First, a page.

Do you think it is more important for you to feed your car than for people in the developing nations to feed themselves? How many tons of CO2 does your car emit each year? I believe Texas has the highest per capita greenhouse gas emissions of any state. Our children and grandchildren will suffer because of your self-indulgences.

Charles Siegel

John Dewey likes sprawl (the opposite of congestion)

Charles Siegel: "But I think most of these people don't like the sprawl that occurs when everyone lives on large lots"

I disagree. I've only had time to read one of the preference surveys you provided, but the questions on it seemed designed to produce the answers desired by sprawl critics. Specifically, the description of a sprawled community included:

- one acre lots;
- no sidewalks;
- 45 minute commutes; and
- no public transportation.

That's not what happened in Texas's sprawled cities, and I'm not surprised those surveyed rejected such an overweighted view of sprawl.

Charles Siegel: "I believe Texas has the highest per capita greenhouse gas emissions of any state."

If that's true, it's likely due as much to other factors as it is to sprawl:
- the enormous geographic size of the state;
- its geographic position as a crossroads of North American transportation;
- the world's largest collection of refineries and chemical plants; and
- the state's energy-intensive agriculture industries.

Charles Siegel: "How many tons of CO2 does your car emit each year? "

Don't know, don't care. I'm not convinced that anthropogenic global warming is a cause for alarm.

Warning: Global Warming Denier

"How many tons of CO2 does your car emit each year? "
Don't know, don't care. I'm not convinced that anthropogenic global warming is a cause for alarm.

Mr. Dewey shows he is on the lunatic fringe as a global warming denier. Our other favorite Texan, George W. Bush admits that anthropogenic global warming is a problem. Of course, the overwhelming majority of the world's scientists also believe that anthropogenic global warming is a problem - but why worry about the scientific evidence when it is so much easier to just adopt the opinion that is most convenient for your "lifestyle."

Note also that he didn't answer my point about the simple logical error he is making by arguing from the premise "statistical studies show that people are moving to sprawl" to the conclusion "we should build sprawl."

To repeat my point:
I can make the same argument about obesity: statistical studies show that Americans are becoming more obese; therefore people like to be obese; therefore people should become obese. Of course, the flaw is that people want many things, some of which are incompatible. Once you are an adult rather than an impulsive child, you balance the different things you want and make decisions about which are most important.

Charles Siegel

AGW denialist FUD.

Sheesh, Charles. This is like flypaper for denialists.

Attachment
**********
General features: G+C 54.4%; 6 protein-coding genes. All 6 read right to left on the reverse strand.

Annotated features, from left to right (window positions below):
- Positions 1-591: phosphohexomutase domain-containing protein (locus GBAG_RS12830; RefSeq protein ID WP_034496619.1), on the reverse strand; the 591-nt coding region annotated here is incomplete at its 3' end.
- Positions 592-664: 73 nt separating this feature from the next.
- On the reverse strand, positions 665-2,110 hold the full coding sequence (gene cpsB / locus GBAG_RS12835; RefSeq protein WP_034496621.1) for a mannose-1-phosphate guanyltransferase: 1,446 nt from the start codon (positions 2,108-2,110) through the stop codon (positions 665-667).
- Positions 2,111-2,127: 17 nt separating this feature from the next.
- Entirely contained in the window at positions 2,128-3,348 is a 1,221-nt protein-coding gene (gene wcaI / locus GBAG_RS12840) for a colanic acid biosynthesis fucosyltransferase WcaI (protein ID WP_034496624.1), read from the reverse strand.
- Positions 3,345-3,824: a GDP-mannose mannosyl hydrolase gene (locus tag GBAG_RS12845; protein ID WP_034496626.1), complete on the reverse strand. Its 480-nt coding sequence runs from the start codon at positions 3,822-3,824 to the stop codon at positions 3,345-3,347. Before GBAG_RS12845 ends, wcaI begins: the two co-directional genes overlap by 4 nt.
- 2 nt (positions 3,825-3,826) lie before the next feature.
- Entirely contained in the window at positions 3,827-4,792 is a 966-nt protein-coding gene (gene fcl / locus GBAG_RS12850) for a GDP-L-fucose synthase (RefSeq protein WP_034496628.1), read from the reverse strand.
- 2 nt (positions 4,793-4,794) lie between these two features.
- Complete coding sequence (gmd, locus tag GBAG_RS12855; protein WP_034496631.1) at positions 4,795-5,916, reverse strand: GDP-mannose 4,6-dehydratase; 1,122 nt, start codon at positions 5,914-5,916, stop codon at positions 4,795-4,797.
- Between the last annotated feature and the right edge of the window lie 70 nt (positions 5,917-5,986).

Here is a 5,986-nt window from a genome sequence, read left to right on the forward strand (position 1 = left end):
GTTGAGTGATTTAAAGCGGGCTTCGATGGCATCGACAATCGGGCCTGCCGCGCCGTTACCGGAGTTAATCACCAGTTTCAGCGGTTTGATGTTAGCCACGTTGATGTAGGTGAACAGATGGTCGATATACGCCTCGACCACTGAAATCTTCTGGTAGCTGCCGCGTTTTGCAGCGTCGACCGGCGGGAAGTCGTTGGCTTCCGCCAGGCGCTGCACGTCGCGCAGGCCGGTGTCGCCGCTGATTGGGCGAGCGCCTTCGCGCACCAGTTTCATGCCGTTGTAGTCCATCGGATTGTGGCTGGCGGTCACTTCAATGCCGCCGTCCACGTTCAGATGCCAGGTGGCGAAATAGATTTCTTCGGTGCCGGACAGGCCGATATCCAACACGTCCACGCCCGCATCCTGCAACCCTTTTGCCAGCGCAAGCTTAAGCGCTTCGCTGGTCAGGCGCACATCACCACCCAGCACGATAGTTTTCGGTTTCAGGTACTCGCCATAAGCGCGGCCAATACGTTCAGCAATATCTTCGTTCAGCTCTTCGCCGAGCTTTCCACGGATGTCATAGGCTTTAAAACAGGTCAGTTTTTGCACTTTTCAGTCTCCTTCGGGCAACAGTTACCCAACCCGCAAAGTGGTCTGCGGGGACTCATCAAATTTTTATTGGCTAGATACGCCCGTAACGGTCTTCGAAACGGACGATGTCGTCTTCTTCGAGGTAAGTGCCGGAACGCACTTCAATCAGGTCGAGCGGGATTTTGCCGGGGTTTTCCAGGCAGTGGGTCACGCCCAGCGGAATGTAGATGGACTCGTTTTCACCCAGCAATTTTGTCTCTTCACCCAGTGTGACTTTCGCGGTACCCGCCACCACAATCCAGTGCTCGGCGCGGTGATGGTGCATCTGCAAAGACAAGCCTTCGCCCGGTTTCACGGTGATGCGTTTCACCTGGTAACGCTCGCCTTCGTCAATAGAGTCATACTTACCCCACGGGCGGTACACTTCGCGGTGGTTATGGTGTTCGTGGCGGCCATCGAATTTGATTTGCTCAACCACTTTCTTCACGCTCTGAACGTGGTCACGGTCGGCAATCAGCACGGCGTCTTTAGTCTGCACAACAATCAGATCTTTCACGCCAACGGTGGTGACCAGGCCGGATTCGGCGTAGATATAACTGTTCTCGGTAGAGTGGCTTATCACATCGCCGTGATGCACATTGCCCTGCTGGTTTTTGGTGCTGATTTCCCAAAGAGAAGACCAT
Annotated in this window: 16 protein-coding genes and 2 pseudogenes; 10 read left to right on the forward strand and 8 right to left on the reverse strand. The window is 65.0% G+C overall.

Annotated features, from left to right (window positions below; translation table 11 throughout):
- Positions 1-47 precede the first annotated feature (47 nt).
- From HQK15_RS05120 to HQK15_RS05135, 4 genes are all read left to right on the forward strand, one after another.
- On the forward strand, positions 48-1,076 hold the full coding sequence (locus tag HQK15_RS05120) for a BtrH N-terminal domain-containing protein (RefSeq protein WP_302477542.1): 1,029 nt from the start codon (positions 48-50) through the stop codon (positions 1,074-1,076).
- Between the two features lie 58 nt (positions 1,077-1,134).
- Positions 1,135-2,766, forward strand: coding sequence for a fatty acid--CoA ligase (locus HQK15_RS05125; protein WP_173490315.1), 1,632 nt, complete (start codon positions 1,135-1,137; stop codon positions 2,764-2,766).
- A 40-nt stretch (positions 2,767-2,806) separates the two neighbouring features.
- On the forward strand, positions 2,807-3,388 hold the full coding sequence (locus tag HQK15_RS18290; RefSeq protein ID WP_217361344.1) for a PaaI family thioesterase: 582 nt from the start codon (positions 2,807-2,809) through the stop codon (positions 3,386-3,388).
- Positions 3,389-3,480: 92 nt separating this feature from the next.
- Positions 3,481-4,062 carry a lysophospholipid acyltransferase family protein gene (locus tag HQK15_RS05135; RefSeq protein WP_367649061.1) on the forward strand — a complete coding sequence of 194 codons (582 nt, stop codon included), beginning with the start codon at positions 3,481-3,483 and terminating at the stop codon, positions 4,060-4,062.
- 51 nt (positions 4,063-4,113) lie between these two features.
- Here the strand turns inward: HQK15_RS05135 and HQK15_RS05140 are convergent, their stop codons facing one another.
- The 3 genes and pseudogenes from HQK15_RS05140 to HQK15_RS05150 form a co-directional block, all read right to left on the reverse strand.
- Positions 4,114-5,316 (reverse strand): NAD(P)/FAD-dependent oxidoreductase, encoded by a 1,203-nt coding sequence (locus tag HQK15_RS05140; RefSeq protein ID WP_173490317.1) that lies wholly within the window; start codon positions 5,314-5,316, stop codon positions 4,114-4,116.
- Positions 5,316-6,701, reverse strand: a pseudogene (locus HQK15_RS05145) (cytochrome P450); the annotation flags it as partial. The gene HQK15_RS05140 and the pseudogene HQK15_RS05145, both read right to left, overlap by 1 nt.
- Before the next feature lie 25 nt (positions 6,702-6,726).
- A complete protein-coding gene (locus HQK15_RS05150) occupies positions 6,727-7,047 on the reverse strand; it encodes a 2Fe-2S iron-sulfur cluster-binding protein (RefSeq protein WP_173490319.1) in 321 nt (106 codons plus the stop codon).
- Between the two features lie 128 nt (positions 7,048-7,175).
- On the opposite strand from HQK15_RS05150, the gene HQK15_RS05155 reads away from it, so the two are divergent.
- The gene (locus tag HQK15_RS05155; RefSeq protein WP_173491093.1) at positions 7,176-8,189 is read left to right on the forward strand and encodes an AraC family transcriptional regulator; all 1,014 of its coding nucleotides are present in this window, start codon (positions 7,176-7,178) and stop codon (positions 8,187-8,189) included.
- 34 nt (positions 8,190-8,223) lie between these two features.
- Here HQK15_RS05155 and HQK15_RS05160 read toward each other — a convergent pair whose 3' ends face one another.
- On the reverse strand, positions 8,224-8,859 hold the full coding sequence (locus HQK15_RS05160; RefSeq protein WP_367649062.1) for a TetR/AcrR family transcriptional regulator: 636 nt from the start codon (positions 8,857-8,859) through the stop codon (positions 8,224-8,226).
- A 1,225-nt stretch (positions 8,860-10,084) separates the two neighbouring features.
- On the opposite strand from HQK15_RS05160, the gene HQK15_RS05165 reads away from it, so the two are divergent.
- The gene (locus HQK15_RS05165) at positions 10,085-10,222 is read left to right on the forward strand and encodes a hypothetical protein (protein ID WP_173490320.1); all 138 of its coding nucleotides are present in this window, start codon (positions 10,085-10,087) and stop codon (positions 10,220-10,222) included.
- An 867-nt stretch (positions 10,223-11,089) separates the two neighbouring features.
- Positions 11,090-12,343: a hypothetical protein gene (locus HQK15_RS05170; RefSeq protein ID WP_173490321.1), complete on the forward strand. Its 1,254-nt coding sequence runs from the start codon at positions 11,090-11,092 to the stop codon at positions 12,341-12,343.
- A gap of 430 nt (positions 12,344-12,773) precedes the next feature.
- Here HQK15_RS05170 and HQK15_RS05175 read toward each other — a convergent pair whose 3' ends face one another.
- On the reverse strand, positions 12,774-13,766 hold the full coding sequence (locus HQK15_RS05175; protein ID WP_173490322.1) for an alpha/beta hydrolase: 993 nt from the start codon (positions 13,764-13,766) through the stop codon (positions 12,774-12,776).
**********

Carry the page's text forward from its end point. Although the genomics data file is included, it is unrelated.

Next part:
Now we're going to get denialist bot spam about '400 prominent scientists' and 'the sun' and all the other stuff with no evidence but prodigious output on The Internets and newspaper comment boards. Ah, well. Pop some popcorn.

Best,

D

Denier

Dano: I said "denier," which we all know is a silver penny from medieval France. Will that attract as many bots as the "d" word that you just used?

Incidentally, Mr. Dewey's comment:

"How many tons of CO2 does your car emit each year? "Don't know, don't care."

reminds me of this old joke:

Q: Which is worse, ignorance or apathy?
A: I don't know, and I don't care.

Charles Siegel

'Pragmatic' denialism.

Dano: I said "denier," which we all know is a silver penny from medieval France. Will that attract as many bots as the "d" word that you just used?

Well, I'm sure there were numerous words that attract search mode hits: anthropogenic combined with science and denier likely will do it, as would global and warming and scientific and problem. Too bad you didn't mention that Algore is fat or Algore and Nobel, Charles. Who knows what pragmatic fringe denizens we would have gotten then.

Best,

D

Transportation Cost

Is the cost of auto transit really higher than transit when you factor in all the costs (such as opportunity cost, full oerating costs, sales taxes, etc.), not just the face value of the transit pass (figuring in the full, unsubsidized cost of the automobile as well)? Are there any studies out there that back this up as I can't believe this is true outside very dense areas (unless I see then data of course)?

Texas commutes - shorter than other big cities

Greater Seattle is half the size of Houston or Dallas. Greater Portland about a third. Compare Dallas and Fort Worth commutes with other big cities and you'll see that Texas sprawl wins easily.

All but a very few commuters in the Dallas Fort Worth area live in these four counties (with average commute times shown):

Dallas County - 24.3
Tarrant County - 24.4
Collin County - 27.1
Denton County - 25.2

Because the first two are much larger, the weighted average commute for the Dallas Fort Worth metro area is certainly less than 25 minutes. Sprawled Houston has only slightly longer commute times.

How does that compare with other large cities? Here's the other largest counties in the U.S.:

Los Angeles County, CA - 28.7
Cook County, IL - 30.8
Maricopa County, AZ - 24.7
Orange County, CA - 25.6
San Diego County, CA - 25.9
Kings County, NY - 39.7
Miami-Dade County, FL - 29.0
Queens County, NY - 41.7
Riverside County, CA - 30.8
San Bernardino , CA - 28.1
Wayne County, MI - 23.5
Broward County, FL - 26.5
Santa Clara County, CA - 23.4
New York County, NY - 29.8
Middlesex County, MA - 27.1
Alameda County, CA - 27.2
Suffolk County, NY - 29.3
Philadelphia County, PA - 29.4

The counties with commute times approaching and exceeding 30 minutes are the more dense ones which have rail transit. My point is that density and mass transit do not provide shorter commutes.

Michael Lewyn's picture
Blogger

cause and effect issues

But how much longer would Manhattan commutes be WITHOUT rail transit?

Prof. Michael Lewyn
Florida Coastal School of Law
Jacksonville, FL

Michael Lewyn's picture
Blogger

also, I couldn't help noticing that....

Dallas County (rail transit) has shorter commutes than its suburbs (no rail transit). I wonder if this is a national pattern.

Detailed commute tables are at:

http://www.census.gov/acs/www/Products/Ranking/2002/R04T050.htm